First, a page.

The Sackler Museum at Harvard is utterly amazing. Life size, sandstone wall carvings from Longmen caves. Wall paintings from Dunhuang, collected during the first Chinese Expedition in 1923. Perfect. Impeccable. Not a flaw, not an imperfection. How did they do it? How did they manage carve out a huge block of vertical (and crumbly, I should think) sandstone and transport it halfway around the world, back then? One can’t help wondering how many of them they spoiled, in order to get a few that were intact.
And the Shang bronzes. Omigod, the bronzes. I’ve seen photographs, of course. Hundreds of photographs, maybe thousands. The rhinoceros, for example. I think that’s one of the first Chinese bronze images I ever saw, in an art book. But I never realized it had teeth, two wonderful, perfect rows of teeth. You have to see these things in person, if you love them. And I do love them.
There were jades, wonderful jades, things I’ve never seen anyplace else. An intricate, jade garment hinge, as long as my finger, for instance. Can you imagine a hinge, carved out of jade, which is one of the hardest stones in the world? Actually, you don’t carve it. You abrade it, with sand, very, very slowly. Imagine the work that went into this single garment hinge. Is there anyone alive today who could duplicate this piece, with all our technology? I doubt it.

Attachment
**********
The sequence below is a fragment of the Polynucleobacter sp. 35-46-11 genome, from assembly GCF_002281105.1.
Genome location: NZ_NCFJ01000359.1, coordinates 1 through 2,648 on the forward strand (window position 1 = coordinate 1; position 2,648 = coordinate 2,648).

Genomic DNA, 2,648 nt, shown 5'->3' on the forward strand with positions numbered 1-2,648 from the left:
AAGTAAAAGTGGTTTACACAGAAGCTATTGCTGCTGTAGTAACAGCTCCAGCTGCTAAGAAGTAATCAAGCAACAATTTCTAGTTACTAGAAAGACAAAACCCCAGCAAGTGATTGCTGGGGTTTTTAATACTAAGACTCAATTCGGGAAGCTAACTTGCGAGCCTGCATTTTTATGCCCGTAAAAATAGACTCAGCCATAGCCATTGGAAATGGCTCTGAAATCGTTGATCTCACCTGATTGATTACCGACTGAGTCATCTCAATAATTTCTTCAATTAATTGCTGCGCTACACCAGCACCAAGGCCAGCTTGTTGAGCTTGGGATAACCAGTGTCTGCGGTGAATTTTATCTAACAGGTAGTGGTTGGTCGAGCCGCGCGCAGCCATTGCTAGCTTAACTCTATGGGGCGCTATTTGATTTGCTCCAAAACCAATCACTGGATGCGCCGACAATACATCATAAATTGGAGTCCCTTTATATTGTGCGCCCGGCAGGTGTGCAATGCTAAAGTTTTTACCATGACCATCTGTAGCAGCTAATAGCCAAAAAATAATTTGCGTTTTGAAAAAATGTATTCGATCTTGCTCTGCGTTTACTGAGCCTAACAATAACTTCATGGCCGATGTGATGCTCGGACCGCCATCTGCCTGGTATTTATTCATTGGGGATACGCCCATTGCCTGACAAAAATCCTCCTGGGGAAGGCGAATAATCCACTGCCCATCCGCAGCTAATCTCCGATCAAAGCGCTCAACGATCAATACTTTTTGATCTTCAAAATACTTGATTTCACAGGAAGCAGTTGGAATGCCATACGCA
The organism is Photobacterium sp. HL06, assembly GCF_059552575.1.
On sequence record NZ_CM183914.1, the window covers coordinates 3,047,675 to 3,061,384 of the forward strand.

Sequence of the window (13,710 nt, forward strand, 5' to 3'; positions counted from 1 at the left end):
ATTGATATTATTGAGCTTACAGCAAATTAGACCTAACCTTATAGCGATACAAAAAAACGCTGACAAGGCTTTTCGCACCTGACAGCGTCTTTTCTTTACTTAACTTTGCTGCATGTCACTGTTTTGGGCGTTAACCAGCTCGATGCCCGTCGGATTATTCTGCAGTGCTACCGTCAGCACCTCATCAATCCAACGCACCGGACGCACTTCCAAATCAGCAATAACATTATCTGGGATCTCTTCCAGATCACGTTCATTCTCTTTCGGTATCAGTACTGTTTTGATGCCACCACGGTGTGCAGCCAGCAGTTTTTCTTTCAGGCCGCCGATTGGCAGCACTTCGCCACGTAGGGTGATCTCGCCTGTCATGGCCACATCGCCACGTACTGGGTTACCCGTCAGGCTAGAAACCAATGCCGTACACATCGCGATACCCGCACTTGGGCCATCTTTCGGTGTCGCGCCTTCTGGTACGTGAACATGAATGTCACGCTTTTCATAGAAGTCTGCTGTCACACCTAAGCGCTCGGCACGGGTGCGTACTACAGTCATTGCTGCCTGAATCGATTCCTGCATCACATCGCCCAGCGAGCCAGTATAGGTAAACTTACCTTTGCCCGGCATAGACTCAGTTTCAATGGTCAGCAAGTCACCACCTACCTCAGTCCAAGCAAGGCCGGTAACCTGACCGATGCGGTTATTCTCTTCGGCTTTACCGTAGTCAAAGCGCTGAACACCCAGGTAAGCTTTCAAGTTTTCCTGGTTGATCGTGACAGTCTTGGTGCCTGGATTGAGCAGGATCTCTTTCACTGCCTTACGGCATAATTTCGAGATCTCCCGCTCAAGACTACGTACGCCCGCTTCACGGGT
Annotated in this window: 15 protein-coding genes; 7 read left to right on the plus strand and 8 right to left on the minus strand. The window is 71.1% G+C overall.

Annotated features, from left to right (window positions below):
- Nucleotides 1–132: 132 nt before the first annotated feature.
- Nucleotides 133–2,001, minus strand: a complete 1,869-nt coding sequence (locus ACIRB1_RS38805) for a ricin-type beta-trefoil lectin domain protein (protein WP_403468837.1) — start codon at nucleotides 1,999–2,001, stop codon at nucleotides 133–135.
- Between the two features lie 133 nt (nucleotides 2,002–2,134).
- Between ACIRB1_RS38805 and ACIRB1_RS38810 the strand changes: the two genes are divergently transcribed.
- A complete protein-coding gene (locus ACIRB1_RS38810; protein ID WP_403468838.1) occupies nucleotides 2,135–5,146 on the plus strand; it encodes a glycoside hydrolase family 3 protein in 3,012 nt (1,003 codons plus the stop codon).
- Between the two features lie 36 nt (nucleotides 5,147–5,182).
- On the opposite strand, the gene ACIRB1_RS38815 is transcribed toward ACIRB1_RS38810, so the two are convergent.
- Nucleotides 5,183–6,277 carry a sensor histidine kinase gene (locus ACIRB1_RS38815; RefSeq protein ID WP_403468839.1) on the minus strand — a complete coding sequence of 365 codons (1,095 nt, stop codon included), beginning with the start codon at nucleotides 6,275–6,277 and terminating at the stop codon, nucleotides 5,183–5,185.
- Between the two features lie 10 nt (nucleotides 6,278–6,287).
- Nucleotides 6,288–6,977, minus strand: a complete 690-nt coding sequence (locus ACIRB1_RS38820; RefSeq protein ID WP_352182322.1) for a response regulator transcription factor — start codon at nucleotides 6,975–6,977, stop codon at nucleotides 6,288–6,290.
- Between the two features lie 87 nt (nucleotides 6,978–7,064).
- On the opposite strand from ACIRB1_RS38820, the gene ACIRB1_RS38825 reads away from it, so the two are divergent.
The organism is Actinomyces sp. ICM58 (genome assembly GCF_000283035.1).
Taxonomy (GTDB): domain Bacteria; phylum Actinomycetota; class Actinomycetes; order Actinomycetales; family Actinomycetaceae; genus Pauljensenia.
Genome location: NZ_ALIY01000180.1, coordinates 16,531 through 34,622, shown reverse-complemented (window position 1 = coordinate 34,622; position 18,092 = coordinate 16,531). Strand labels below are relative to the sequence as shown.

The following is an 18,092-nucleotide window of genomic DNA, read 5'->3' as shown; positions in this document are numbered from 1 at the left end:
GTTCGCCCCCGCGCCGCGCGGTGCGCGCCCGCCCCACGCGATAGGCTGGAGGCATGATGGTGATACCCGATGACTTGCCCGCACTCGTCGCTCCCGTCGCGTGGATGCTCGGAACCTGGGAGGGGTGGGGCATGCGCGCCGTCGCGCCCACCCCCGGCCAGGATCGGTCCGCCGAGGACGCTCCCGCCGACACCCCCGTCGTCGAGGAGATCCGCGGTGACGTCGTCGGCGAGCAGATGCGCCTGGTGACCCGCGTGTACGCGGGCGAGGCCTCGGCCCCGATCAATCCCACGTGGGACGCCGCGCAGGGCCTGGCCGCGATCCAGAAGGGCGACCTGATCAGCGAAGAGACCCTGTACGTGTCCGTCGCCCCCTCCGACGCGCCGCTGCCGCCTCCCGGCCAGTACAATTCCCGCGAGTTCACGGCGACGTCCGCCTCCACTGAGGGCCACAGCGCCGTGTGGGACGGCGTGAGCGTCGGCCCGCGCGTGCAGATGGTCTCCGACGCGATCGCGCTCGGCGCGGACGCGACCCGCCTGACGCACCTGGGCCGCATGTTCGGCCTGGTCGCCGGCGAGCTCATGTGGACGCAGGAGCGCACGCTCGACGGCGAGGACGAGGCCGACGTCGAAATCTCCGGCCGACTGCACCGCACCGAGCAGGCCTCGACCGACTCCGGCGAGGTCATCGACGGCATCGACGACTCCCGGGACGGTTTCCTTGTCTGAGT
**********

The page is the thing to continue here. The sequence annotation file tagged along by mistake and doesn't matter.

There were turquoise inlaid ceremonial axes and daggers, 3000 years old. There was a set of tiny jade animals, some of which resembled the carvings of the Olmec, in South America. Many of the Shang motifs are identical to those of the Olmec, but I’ve never seen actual, carved animals from China dating from this period before.
This is absolutely the best collection of ancient Chinese artefacts I’ve ever seen anywhere, including the Shanghai Museum.
And the ink scrolls … but I think you’re beginning to get the picture, and I don’t want to bore you. Bao got bored. Once he’d rolled on the floor, he was ready to move on.
We were about to head off to Connecticut (which turned out to be a much longer drive than I thought) so there wasn’t much time. Moreover, Barbara had experienced a “senior moment” in Salem, and I wasn’t sure she going to be able to cope with Cambridge’s tangled spaghetti of streets. We almost didn't go. But in the end, I couldn’t leave Boston without seeing the Sackler, or at least, trying to see it. There was no place to park, of course. There never is, in Boston. They pride themselves on it. But I drove round and round and we finally did find a place half a mile away, and then we walked. (I walked. Bao rode in the stroller. That stroller has been a Godsend)
There are other things in the Sackler, equally wonderful. (And other museums in the complex, including the Fogg) We only had time for the Roman artefacts (including a complete, intricately carved marble sarcophagus) and the Greek section. Here’s Bao, trying to figure out why anyone would write an ode about a Grecian urn.
On to Connecticut, and a very special art exhibition.